1   See also Lightspeed Media Corp. v. Smith, 761 F.3d 699, 710 (7th Cir. 2014) (Seventh Circuit affirming district court's finding that Steele, Hansmeier, and Duffy were "in cahoots" to "use the judicial system for a legally meritless claim").

The district court did not abuse its discretion in awarding $40,659.86 in attorneys fees and costs to Doe to "compensate [attorneys] . . . [*8]  for expenses incurred in this vexatious lawsuit, especially for their efforts in countering and revealing the fraud perpetrated by Plaintiffs." As this sanction was intended to compensate Doe, and not the court, it is civil in nature. Lasar v. Ford Motor Co., 399 F.3d 1101, 1110-11 (9th Cir. 2005) (monetary sanctions imposed were compensatory where they were, in part, "designed to compensate" the plaintiff); Int'l Union, United Mine Workers of Am. v. Bagwell, 512 U.S. 821, 827-28, 114 S. Ct. 2552, 129 L. Ed. 2d 642 (1994) (If the sanction is "remedial[] and for the benefit of the complainant," it is considered civil.) (quoting Gompers v. Bucks Stove & Range Co., 221 U.S. 418, 441, 31 S. Ct. 492, 55 L. Ed. 797 (1911)).

Due process for civil sanctions requires notice, an opportunity to be heard, and a finding of bad faith. See Hanshaw, 244 F.3d at 1143. The Prenda Principals received sufficient notice from Judge Wright's March 6, 2013 OSC ordering the Prenda Principals and others to appear at the already-scheduled March 11, 2013 sanctions hearing. Before the March 6 OSC, Judge Wright issued an OSC on February 7, ordering Gibbs, Prenda Law's Of Counsel, to show cause why he should not be sanctioned for several violations, including fraud on the court. And on February 27, Judge Wright ordered Gibbs to provide the names of the senior members of Prenda Law, the names of the persons making strategic decisions for Prenda Law, the names of the owners of the copyrights, and the names [*9]  of the principals of AF Holdings and Ingenuity 13.

Appellants were also afforded an opportunity to be heard at both the first and second hearings and were allowed to submit responsive briefs. Finally, the district court made a finding of bad faith. Judge Wright found, inter alia, that the Prenda Principals "demonstrated their willingness to deceive not just this [c]ourt, but other courts where they have appeared," and "borrow[ed] the authority of the [c]ourt to pressure settlement."

Because the Prenda Principals received the due process protections to which they were entitled--notice, the opportunity to be heard, and a finding of bad faith--the district court did not abuse its discretion in awarding $40,659.86 in compensatory attorney's fees and costs.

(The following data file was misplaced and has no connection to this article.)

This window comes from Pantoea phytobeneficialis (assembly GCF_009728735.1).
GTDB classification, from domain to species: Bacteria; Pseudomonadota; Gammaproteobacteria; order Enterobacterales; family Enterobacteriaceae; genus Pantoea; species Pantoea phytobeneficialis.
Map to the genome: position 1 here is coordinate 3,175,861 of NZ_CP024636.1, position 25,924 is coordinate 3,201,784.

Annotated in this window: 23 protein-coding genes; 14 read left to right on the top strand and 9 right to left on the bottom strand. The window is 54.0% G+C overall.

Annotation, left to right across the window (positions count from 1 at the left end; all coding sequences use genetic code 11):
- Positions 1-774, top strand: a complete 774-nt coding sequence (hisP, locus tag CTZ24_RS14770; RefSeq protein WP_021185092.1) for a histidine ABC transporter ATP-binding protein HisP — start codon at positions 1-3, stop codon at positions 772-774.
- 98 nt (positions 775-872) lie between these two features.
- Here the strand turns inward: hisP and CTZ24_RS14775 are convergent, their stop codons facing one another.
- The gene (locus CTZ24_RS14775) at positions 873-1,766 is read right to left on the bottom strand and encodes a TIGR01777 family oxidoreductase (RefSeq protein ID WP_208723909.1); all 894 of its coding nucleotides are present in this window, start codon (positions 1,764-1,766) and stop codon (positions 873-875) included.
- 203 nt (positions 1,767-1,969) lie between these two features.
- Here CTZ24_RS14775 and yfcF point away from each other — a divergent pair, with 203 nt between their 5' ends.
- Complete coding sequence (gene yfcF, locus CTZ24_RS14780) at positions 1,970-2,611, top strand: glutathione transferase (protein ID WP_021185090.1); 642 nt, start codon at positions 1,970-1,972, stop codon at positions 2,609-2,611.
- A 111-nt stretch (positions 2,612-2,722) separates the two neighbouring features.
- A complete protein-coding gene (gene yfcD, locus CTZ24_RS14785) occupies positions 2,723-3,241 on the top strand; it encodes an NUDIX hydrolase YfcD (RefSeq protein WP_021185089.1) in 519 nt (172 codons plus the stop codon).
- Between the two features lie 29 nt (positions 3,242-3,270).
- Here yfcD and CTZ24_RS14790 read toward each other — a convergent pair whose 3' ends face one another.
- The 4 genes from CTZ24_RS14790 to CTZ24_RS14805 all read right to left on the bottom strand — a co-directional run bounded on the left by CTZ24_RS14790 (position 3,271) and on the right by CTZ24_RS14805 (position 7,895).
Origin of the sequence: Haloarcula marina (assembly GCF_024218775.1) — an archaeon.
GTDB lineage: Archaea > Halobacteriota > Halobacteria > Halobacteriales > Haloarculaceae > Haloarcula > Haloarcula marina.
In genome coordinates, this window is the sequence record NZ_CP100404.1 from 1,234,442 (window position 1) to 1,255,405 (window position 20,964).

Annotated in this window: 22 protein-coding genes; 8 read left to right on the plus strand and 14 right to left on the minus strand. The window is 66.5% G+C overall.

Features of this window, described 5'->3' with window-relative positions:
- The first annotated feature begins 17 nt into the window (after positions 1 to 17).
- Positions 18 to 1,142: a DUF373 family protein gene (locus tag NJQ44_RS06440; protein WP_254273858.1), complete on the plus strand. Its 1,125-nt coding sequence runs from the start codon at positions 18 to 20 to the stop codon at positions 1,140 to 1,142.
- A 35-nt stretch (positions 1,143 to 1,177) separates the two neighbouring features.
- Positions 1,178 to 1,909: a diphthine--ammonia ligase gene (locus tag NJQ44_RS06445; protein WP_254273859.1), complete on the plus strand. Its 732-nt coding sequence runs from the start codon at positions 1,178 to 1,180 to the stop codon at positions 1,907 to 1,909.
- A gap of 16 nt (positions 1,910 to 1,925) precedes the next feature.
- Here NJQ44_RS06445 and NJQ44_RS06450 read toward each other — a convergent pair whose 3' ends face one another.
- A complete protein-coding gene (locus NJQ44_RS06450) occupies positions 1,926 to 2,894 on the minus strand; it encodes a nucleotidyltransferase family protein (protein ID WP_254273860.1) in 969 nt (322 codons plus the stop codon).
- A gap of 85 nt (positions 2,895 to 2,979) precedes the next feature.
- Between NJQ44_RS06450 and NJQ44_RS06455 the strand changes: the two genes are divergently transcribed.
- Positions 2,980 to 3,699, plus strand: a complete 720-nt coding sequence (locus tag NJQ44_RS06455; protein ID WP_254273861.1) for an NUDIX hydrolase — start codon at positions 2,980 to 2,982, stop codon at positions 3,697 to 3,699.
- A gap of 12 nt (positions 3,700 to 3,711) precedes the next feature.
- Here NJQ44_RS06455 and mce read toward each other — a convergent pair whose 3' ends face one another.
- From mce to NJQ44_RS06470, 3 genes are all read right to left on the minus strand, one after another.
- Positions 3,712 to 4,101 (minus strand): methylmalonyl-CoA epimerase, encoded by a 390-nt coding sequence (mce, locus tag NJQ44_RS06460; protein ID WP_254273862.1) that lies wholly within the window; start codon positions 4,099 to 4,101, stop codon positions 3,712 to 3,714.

The doubling of the attorney's fees award was also appropriate. Though labeled a "punitive multiplier," this sanction was "remedial[] and for the benefit of the complainant." Bagwell, 512 U.S. at 827-28 (quoting Gompers, 221 U.S. at 441). The doubling of the attorney's fees award did not vindicate the authority of the court but instead "compensate[d] [Doe and Pietz] for losses sustained." Bagwell, 512 U.S. at 829 (quoting Gompers, 221 U.S. at 441). Rather than being paid to the court, this additional sanction was paid to Doe, and "the Supreme Court has tended to classify [*10]  . . . fines payable to another party [as] remedial." Lasar, 399 F.3d at 1111 (noting that, while not determinative, "the party who receives the fine is an important indicator" of whether it is remedial). Given that the doubling of the attorney's fees was compensatory, it does not trigger heightened due process protections. The Prenda Principals received notice, an opportunity to be heard, and a finding of bad faith, which collectively satisfy the due process standards for civil sanctions.

The district court did not abuse its discretion in ordering the Prenda Principals to post additional bond to cover Doe's attorney's fees on appeal. The district court had ample reason to do so. The Prenda Principals have engaged in abusive litigation, fraud on courts across the country, and willful violation of court orders. They have lied to other courts about their ability to pay sanctions. See Lightspeed Media, 761 F.3d at 711. They also failed to pay their own attorney's fees in this case. Considering the Prenda Principals' tactics throughout this case, it was not an abuse of discretion to increase the bond amount to cover the projected cost of attorney's fees on appeal.

The bankruptcy case relied on by the Prenda Principals, In re Southern California Sunbelt Developers, Inc., 608 F.3d 456, 467 n.6 (9th Cir. 2010), does not address litigants [*11]  who engaged in bad-faith conduct from the start of the litigation and throughout the sanctions' proceedings. The district court had the inherent authority to sanction litigants in the form of a bond for projected appellate attorney's fees and costs for bad-faith conduct. See Chambers, 501 U.S. at 50. Considering the magnitude of the Prenda Principals' misdeeds, and the covert nature of their businesses, the district court did not abuse its discretion by increasing the bond amount. Without hope of receiving attorney's fees for defending sanctions on appeal, Doe and other victims of abusive litigation would be left with no remedy. Doe would likely not defend the sanctions in appellate court, and thus would lose the only compensation--attorney's fees at the district court level--that he was awarded.

Because we do not remand for further proceedings, we need not reach the Prenda Principals' request to transfer the case to a different district court judge.


Share this article:


Recent Posts